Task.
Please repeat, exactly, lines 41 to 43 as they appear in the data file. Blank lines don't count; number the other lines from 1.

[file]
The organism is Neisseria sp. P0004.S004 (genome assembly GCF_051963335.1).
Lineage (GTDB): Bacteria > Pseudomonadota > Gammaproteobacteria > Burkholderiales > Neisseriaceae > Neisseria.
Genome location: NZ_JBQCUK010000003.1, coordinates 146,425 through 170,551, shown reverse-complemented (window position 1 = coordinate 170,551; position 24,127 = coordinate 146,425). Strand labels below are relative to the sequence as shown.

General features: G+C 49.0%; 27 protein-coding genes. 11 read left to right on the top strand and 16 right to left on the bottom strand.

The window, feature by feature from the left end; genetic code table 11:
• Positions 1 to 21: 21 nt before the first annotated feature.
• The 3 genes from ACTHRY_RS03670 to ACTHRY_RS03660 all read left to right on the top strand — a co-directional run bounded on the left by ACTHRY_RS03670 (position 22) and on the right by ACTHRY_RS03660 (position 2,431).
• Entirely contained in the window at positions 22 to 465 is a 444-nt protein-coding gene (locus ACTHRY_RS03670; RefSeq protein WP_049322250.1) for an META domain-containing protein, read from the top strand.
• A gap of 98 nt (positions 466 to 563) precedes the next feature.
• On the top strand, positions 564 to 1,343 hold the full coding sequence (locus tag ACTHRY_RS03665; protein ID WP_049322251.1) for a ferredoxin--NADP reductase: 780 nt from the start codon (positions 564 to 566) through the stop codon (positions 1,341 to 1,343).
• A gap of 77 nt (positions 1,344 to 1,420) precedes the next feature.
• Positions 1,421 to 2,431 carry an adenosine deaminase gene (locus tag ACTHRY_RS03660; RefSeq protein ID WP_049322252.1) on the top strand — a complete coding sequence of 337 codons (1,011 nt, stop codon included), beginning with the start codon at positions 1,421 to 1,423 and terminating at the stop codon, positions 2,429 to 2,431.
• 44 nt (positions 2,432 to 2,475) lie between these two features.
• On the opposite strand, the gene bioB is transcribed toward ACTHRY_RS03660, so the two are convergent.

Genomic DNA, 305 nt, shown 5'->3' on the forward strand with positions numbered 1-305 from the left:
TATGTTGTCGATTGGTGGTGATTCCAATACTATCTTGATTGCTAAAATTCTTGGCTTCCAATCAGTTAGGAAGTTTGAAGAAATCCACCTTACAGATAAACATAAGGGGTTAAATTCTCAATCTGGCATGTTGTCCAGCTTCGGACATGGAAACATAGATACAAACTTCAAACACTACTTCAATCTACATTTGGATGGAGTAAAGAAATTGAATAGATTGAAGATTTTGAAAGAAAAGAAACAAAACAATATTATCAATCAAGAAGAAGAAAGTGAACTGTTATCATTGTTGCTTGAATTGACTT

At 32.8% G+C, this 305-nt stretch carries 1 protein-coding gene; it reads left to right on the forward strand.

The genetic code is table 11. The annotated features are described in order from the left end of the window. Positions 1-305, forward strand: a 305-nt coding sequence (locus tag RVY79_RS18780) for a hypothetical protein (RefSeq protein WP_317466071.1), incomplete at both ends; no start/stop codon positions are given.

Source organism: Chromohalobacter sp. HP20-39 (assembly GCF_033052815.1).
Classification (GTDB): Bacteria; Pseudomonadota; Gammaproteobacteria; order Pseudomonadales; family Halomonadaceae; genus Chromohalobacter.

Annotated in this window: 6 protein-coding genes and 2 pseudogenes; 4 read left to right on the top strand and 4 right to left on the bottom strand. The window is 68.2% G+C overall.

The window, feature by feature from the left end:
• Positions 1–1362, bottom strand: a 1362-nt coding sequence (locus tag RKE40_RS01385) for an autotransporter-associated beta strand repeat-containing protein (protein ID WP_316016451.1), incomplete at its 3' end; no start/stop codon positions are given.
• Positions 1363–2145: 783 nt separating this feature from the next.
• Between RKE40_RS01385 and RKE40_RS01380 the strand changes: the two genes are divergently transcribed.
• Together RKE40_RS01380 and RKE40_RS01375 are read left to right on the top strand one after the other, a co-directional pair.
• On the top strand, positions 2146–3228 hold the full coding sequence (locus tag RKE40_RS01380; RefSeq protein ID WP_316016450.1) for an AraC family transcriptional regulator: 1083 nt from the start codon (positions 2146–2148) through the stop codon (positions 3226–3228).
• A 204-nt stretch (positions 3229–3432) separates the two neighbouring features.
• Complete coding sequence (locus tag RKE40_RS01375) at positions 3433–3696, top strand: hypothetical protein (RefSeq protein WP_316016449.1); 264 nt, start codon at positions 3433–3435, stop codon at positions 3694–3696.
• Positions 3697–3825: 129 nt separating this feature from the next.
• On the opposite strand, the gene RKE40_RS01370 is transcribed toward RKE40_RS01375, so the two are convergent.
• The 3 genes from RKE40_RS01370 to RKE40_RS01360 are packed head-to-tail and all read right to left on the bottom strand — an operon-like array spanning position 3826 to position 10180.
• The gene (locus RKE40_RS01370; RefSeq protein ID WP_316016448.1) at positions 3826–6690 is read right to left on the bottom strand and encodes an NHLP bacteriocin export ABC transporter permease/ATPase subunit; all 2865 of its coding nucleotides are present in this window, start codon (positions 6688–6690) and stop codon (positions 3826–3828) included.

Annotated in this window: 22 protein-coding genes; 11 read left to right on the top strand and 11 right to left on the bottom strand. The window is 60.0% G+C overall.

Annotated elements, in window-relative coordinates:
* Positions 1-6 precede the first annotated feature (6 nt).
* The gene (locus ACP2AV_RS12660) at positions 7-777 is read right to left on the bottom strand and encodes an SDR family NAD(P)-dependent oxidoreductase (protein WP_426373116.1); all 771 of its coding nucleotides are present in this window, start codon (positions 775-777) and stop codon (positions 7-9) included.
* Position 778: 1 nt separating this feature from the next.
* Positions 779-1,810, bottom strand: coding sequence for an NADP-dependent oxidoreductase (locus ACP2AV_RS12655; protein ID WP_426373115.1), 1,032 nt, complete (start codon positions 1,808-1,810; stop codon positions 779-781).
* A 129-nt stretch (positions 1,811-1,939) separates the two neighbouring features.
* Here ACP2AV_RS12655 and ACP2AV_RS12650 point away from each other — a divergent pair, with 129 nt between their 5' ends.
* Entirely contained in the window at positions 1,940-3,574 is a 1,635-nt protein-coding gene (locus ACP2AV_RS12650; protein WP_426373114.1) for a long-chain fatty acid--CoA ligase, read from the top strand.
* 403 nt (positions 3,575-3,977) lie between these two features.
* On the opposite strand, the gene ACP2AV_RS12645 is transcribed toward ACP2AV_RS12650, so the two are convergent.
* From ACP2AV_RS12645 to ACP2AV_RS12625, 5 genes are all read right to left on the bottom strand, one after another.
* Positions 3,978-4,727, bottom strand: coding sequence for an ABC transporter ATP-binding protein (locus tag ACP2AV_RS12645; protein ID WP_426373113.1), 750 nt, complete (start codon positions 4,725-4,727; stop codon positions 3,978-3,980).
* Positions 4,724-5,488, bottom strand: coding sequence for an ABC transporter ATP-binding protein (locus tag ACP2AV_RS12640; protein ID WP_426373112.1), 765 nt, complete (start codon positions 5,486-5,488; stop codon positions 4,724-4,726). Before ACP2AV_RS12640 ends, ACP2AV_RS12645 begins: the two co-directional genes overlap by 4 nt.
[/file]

* Here ACP2AV_RS12655 and ACP2AV_RS12650 point away from each other — a divergent pair, with 129 nt between their 5' ends.
* Entirely contained in the window at positions 1,940-3,574 is a 1,635-nt protein-coding gene (locus ACP2AV_RS12650; protein WP_426373114.1) for a long-chain fatty acid--CoA ligase, read from the top strand.
* 403 nt (positions 3,575-3,977) lie between these two features.